Op/Ed

Building the library of the future: Libraries enhance our workforce

DANA HART, ILSLEY Public Library Director

Workforce development is a hot topic today. I’ve noticed that many politicians talk about the importance of preparing America’s labor force for the future, and I’m always a little surprised that they leave public libraries out of these conversations. Maybe it doesn’t make a great soundbite, but the truth is that public libraries have been helping connect people with employment opportunities, build skills and improve job prospects for decades. Ilsley Public Library is no exception.

In addition to providing free access to internet, hardwired computers, and wireless access after-hours from our parking lot, Ilsley’s librarians also offer online job search and résumé and cover letter development support. It is not uncommon for someone to be well-qualified for a particular job, but lack the digital skills necessary to submit an application. Librarians provide job application assistance to help bridge that gap.

Ilsley Public Library also provides access to LearningExpress, a platform that includes skill-building resources in reading, writing, math and science, and tutorials and tools for creating resumes and cover letters, interviewing, job searching and salary negotiation. This includes access to prep tools for professional certifications and occupational licensing tests, such as the Commercial Driver’s License exam; nursing and medical testing prep; and SAT, LSAT and GRE test prep.

For community members who participate in remote learning, librarians provide proctoring services for exams. Providing these resources to everyone, for free, promotes equity and ensures that all community members have the opportunity to build skills and pursue a career of their choosing.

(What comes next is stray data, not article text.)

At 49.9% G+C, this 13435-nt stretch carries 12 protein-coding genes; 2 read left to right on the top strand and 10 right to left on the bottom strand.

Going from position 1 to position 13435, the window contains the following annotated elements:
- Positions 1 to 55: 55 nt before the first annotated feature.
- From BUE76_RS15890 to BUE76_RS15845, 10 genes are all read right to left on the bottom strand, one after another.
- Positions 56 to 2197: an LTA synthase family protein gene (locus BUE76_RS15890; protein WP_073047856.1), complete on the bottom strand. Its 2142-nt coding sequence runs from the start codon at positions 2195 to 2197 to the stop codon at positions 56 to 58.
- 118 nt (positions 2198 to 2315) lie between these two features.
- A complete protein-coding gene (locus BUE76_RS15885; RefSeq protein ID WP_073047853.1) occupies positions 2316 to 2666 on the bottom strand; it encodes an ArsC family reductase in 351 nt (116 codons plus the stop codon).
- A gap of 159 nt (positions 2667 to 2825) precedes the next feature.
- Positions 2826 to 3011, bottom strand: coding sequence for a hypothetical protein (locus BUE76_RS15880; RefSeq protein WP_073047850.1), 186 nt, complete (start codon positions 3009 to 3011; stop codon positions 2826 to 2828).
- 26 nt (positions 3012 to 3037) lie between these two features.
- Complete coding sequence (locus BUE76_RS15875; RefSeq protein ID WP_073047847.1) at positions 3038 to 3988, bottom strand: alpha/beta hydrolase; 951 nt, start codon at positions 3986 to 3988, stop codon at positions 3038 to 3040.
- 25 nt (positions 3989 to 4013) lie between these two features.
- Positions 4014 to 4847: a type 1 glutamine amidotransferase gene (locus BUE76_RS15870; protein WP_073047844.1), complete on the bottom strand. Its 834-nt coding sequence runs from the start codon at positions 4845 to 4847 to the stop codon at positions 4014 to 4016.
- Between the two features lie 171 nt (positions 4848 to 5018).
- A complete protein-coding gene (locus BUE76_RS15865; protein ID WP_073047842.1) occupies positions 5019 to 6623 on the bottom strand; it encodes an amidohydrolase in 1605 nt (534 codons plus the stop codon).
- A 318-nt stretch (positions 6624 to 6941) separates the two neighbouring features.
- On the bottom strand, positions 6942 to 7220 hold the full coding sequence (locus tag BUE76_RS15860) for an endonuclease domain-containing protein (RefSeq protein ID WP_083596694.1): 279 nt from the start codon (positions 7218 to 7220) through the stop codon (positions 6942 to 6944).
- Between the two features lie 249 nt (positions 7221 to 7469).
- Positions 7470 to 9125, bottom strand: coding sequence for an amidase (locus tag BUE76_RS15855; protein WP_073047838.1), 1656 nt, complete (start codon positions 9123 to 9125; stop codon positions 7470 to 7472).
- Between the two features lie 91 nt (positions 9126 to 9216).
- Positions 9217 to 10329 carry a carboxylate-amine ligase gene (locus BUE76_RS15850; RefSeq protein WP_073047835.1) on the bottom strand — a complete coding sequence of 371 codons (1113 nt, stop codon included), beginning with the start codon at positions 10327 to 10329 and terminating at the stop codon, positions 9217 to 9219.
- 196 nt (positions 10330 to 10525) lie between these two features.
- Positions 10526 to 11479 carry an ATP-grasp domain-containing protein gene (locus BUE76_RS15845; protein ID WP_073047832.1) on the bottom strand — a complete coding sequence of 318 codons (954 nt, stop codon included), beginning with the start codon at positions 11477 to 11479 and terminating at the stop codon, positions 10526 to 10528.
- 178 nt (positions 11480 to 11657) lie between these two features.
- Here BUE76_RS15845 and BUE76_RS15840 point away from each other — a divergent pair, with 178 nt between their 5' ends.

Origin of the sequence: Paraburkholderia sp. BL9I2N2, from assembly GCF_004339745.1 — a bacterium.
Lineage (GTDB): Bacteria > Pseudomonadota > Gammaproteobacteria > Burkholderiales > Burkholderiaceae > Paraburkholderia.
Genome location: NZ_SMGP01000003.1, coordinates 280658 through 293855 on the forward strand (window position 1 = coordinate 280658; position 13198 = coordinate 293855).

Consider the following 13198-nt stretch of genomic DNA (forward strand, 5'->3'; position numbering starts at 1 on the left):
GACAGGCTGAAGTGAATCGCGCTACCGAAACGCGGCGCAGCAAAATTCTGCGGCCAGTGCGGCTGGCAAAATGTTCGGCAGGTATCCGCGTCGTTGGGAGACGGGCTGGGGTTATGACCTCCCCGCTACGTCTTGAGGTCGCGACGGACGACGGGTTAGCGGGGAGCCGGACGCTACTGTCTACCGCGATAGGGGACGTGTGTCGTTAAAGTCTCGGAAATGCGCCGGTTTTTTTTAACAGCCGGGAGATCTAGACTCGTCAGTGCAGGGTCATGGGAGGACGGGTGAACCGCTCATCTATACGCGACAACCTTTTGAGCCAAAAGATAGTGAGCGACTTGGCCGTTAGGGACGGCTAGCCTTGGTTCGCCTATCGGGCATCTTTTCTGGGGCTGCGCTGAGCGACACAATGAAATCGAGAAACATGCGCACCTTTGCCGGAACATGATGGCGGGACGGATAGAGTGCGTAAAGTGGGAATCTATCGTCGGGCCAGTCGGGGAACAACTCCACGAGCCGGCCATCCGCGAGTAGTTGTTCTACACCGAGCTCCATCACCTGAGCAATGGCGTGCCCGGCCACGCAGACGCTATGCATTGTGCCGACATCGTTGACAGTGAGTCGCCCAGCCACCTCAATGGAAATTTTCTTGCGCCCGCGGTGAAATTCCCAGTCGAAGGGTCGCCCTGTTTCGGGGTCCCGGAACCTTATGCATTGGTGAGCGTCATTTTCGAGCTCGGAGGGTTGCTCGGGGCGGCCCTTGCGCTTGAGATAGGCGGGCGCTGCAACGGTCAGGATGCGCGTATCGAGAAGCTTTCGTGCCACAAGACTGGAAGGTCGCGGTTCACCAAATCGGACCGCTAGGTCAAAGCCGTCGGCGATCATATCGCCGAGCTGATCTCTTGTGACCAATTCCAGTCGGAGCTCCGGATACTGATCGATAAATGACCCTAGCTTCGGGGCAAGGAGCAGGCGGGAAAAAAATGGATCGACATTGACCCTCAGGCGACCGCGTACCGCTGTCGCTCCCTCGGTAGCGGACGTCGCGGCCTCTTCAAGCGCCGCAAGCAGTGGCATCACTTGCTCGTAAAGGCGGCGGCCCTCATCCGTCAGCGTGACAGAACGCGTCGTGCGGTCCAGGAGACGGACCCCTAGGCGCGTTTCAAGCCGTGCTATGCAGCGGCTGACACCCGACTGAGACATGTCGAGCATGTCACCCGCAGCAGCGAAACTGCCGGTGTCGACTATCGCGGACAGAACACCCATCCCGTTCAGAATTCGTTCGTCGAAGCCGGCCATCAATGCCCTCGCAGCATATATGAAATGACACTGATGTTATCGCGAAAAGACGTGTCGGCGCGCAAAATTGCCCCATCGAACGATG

The Ilsley Public Library is also, of course, an employer. In addition to our regular full-time librarians, the library employs a rotating cast of substitutes, work-study students from both Middlebury College and the Community College of Vermont, and high-school pages. The page and work-study positions do not require any previous experience, and this is significant. Your first job is often the hardest to get, but it is the gateway to all subsequent employment: Once you gain experience, it is much easier to find another job later on. Ilsley Public Library works with these students to provide a first job experience, focusing on teaching fundamental employment skills and providing exposure to a well-functioning workplace. 

The American Library Association’s recent advocacy campaign proudly claims that “Libraries Transform Lives.” This is not hyperbole. Getting a first job, learning a new skill, or passing an occupational licensing test are all defining moments of opportunity. Access equals opportunity, and Ilsley Public Library is one place in Middlebury where everyone has access to the resources they need to prepare for and pursue meaningful employment.

Read Fiona Gong’s story about her work experience at Ilsley Library. Click here.

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